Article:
The Platypus Returns to Pulp: The Platypus Reads Part XXXIII

It's May, and that means that it's time for my annual return to pulp. First on this Spring's list is "Podkayne of Mars" by Robert A. Heinlein. I'm told that Heinlein's work is inconsistent, and that I should probably start with "Starship Troopers" or "The Moon is a Harsh Mistress," but this is what I've got on hand. If it doesn't pass the sniff test, then I promise I won't hold it against Heinlein. I'm also considering some Howard, Leiber, and a return to Lovecraft. We'll see how far I get!

Wednesday, April 22, 2009

What's So Great About Hawthorne: The Platypus Reads Part XXXII

"The Scarlet Letter" has always conjured up pictures in my mind of dull and trite high school "readings." I highly enjoyed literature class in high school, and there were very few books I didn't like, but there were a few that always left me scratching my head as to why they were included. I was always worried that somehow "The Scarlet Letter" would fall into that category. Unlike the rest of America, I missed out on this educational "rite of passage" due to a move in the middle of my junior year. So for years I was left wondering: what's so great about Hawthorne. After all, how interesting could a book about how mean and nasty the Puritans were and an affair be?

My interest was peaked, however, when I read "The Marble Faun" and "Young Goodman Brown" this past summer. I liked what I read. If this was Hawthorne, then I wanted more of it. That led to picking up "The Scarlet Letter" this past month.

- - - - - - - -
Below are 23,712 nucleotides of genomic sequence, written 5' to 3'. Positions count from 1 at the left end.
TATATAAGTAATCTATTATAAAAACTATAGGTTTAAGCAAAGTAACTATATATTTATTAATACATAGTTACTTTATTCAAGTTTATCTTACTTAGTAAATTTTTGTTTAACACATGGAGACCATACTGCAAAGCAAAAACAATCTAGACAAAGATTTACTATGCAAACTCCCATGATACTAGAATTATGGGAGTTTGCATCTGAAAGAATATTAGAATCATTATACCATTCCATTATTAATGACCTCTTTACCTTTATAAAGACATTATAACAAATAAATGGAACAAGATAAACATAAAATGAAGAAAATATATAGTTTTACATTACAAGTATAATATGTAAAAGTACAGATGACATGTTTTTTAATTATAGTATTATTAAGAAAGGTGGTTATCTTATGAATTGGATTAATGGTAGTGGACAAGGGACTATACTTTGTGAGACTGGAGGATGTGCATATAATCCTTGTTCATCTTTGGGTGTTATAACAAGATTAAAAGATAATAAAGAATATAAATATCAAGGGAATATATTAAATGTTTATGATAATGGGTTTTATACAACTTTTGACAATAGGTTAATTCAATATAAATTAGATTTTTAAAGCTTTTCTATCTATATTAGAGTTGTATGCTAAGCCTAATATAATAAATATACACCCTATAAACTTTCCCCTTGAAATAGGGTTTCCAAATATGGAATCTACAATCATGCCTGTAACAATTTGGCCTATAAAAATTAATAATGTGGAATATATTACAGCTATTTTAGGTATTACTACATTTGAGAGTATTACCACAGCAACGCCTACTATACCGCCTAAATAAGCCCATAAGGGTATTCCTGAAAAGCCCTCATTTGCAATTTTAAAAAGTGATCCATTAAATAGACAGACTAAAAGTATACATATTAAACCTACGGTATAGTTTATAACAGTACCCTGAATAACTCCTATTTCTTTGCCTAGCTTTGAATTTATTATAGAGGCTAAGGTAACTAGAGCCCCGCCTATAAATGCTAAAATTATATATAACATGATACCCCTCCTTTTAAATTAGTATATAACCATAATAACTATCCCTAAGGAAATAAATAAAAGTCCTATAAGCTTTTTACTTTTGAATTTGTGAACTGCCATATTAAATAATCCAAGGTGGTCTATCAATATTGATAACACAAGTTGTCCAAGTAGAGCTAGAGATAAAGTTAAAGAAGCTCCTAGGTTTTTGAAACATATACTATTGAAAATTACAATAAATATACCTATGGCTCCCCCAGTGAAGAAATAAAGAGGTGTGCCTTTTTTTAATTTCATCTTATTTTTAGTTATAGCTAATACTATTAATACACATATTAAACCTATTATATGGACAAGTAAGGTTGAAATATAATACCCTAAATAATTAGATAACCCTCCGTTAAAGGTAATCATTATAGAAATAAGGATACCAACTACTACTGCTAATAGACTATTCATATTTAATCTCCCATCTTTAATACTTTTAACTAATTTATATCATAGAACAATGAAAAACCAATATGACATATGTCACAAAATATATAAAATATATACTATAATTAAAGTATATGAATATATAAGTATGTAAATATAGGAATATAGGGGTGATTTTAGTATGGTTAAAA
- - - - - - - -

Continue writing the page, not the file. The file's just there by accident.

I won't bother with details of the plot, since you probably already know. Instead, I'd like to say a few words about what I appreciated about the novel's style:

1. Hawthorne reads like Shakespeare. There's a heavy theatrical quality to "The Scarlet Letter" that I thoroughly enjoyed. Most of the scenes in the novel focus on extended dialogs between two of the characters and then passages of chorus-like exposition. I kept thinking how much fun it would be to adapt the work into a stage play.

2. Hawthorne is highly allegorical without writing allegory. Like Tolkien, I have a dislike of the genre and the "purposed domination" of its authors. Hawthorne packs his work with images that all carry a deep inner meaning without ever descending into the constraining one-to-one correspondences that are the halmark of allegory.

3. Hawthorne makes New England rich and interesting. America, as a young nation, does not have deep wells of experience to draw on and New Englanders are not noted as being particularly interesting or pleasant people. When they're known for anything at all its as kill-joys and skin-flints. In Hawthorne's work, New England becomes a rich land of mystery and depth suitable as a setting for high literary drama.

Maybe "The Scarlet Letter" wasn't the high-point of your high school experience, but if these three points catch your attention, then why not give it a second chance?

Thursday, April 02, 2009

The Platypus Reads: Part XXXI



Today's book is "Eifelheim," by Michael Flynn. Here's the down and dirty:

Aliens crash-land in 14th century Germany on the eve of the Black Death and are befriended by a reclusive scholastic.

What Flynn gets right:

The medieval worldview is presented in all its richness and Flynn renders Pastor Dietrich and his flock in a way that makes them feel three-dimensional and contemporary.

What Flynn misses: